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The First Women Students
How Women Fared
A New Home
College Life: 1910-1919
Targets of Humor
Women's Space
For Women Only
Rites of Passage
Black Women at Pitt
The Twelfth Floor

The War Years
Women in Sports
Coming Into the 70's

A New Center for Women's Activities
When the 42-story Cathedral of Learning opened in 1937, it became the hub of the university. The offices of the Dean of Women moved to the twelfth floor of the Cathedral in 1938. The interior was unfinished but Dean Amos envisioned a dignified and beautiful space for women to meet. She said:

"The center of life for women must do far more than house personnel offices and activities for women. It must speak of what life for women within a great urban university can and should be. It must embody in its arrangement, its furnishings, and its decoration the ideas of gracious living. Women students must learn here at the university that academic learning is stark and bare without the social graces. In a university, that can be learned only through fine guidance and teaching in a social laboratory designed to speak through its beauty, and to teach, by its use, social refinements worthy of a cultivated university woman."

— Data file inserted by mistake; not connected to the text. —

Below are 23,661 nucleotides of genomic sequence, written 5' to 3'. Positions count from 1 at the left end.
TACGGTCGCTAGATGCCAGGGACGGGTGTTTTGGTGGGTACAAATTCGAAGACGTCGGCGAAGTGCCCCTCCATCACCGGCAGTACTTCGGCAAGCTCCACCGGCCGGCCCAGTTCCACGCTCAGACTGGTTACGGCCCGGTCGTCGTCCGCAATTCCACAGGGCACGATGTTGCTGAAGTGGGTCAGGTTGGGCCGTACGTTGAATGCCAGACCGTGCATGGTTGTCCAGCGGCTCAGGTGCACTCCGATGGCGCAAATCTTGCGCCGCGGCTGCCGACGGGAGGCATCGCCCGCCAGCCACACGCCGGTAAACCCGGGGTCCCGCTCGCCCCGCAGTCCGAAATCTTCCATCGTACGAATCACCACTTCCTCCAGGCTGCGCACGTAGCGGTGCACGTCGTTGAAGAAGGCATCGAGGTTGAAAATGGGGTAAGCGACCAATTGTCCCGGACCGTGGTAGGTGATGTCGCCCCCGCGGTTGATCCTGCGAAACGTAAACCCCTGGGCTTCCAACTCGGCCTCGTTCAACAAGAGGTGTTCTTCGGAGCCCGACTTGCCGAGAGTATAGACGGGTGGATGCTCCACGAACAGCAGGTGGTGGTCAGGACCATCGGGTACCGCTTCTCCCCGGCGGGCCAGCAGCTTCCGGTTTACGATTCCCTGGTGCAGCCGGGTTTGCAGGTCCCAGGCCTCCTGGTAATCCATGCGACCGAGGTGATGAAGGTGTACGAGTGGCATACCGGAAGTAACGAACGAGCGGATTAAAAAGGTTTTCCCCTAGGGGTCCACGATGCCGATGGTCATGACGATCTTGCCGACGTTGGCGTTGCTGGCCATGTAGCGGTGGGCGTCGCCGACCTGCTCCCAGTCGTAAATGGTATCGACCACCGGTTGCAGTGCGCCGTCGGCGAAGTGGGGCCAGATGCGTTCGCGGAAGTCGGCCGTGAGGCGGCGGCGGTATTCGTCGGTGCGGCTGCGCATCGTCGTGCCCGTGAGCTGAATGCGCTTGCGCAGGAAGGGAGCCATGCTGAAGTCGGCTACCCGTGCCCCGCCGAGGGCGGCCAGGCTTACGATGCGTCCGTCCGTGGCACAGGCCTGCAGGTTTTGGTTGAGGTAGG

The First Women | How Women Fared | A New Home | College Life | Targets of Humor | Women's Space | For Women Only
Rites of Passage | Black Women | The Twelfth Floor | The War Years | Women in Sports | Coming Into the 70's


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The Braun Room was used by the Dean of Women for meetings and teas. Mrs. A.E. Braun, along with her daughter and son- in-law, donated the furnishings and wood paneling in 1946.

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When Dean Amos died in 1941, the new quarters were still unfinished. The Alumnae Association created the Thyrsa W. Amos Fund to plaster the walls and to furnish Room 1217 in her name. Room 1217 was never finished, but after World War II the other rooms on the twelfth floor were completed.

Dean Helen Pool Rush and her successor, Dean Savina Skewis, carried on the traditions of Dean Amos until the Dean of Women's Office was closed in 1969, and its functions and quarters were assumed by other departments.

The memory of a space for women has almost disappeared.

Women Students serving tea with the "famous" silver tea service used by generations of Pitt women.
Photo c. 1955
Photos 1987 by Herb Ferguson